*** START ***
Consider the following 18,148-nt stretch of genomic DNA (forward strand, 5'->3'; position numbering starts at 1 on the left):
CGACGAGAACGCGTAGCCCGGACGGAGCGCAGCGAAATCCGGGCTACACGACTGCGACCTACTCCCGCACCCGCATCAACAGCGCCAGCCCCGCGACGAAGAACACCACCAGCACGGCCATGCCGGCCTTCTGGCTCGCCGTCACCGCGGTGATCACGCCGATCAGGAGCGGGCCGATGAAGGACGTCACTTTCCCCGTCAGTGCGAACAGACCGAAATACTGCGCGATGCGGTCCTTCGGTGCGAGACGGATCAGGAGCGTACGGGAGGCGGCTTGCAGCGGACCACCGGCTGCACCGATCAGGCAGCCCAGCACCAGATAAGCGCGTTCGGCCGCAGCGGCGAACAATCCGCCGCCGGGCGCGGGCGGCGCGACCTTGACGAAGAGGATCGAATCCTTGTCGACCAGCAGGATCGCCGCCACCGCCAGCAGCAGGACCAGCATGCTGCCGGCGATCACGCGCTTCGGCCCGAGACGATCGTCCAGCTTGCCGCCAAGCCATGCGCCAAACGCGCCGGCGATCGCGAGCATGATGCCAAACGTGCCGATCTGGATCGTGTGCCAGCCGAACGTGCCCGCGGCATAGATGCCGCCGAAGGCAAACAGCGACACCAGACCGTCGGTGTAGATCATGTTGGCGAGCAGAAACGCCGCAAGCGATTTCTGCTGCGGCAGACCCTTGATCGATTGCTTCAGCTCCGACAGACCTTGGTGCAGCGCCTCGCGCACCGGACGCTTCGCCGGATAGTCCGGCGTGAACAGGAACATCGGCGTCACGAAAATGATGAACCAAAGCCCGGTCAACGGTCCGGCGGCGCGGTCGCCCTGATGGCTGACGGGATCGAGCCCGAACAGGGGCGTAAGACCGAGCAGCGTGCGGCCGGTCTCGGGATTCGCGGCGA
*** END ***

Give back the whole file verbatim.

Consider the following 18,148-nt stretch of genomic DNA (forward strand, 5'->3'; position numbering starts at 1 on the left):
CGACGAGAACGCGTAGCCCGGACGGAGCGCAGCGAAATCCGGGCTACACGACTGCGACCTACTCCCGCACCCGCATCAACAGCGCCAGCCCCGCGACGAAGAACACCACCAGCACGGCCATGCCGGCCTTCTGGCTCGCCGTCACCGCGGTGATCACGCCGATCAGGAGCGGGCCGATGAAGGACGTCACTTTCCCCGTCAGTGCGAACAGACCGAAATACTGCGCGATGCGGTCCTTCGGTGCGAGACGGATCAGGAGCGTACGGGAGGCGGCTTGCAGCGGACCACCGGCTGCACCGATCAGGCAGCCCAGCACCAGATAAGCGCGTTCGGCCGCAGCGGCGAACAATCCGCCGCCGGGCGCGGGCGGCGCGACCTTGACGAAGAGGATCGAATCCTTGTCGACCAGCAGGATCGCCGCCACCGCCAGCAGCAGGACCAGCATGCTGCCGGCGATCACGCGCTTCGGCCCGAGACGATCGTCCAGCTTGCCGCCAAGCCATGCGCCAAACGCGCCGGCGATCGCGAGCATGATGCCAAACGTGCCGATCTGGATCGTGTGCCAGCCGAACGTGCCCGCGGCATAGATGCCGCCGAAGGCAAACAGCGACACCAGACCGTCGGTGTAGATCATGTTGGCGAGCAGAAACGCCGCAAGCGATTTCTGCTGCGGCAGACCCTTGATCGATTGCTTCAGCTCCGACAGACCTTGGTGCAGCGCCTCGCGCACCGGACGCTTCGCCGGATAGTCCGGCGTGAACAGGAACATCGGCGTCACGAAAATGATGAACCAAAGCCCGGTCAACGGTCCGGCGGCGCGGTCGCCCTGATGGCTGACGGGATCGAGCCCGAACAGGGGCGTAAGACCGAGCAGCGTGCGGCCGGTCTCGGGATTCGCGGCGA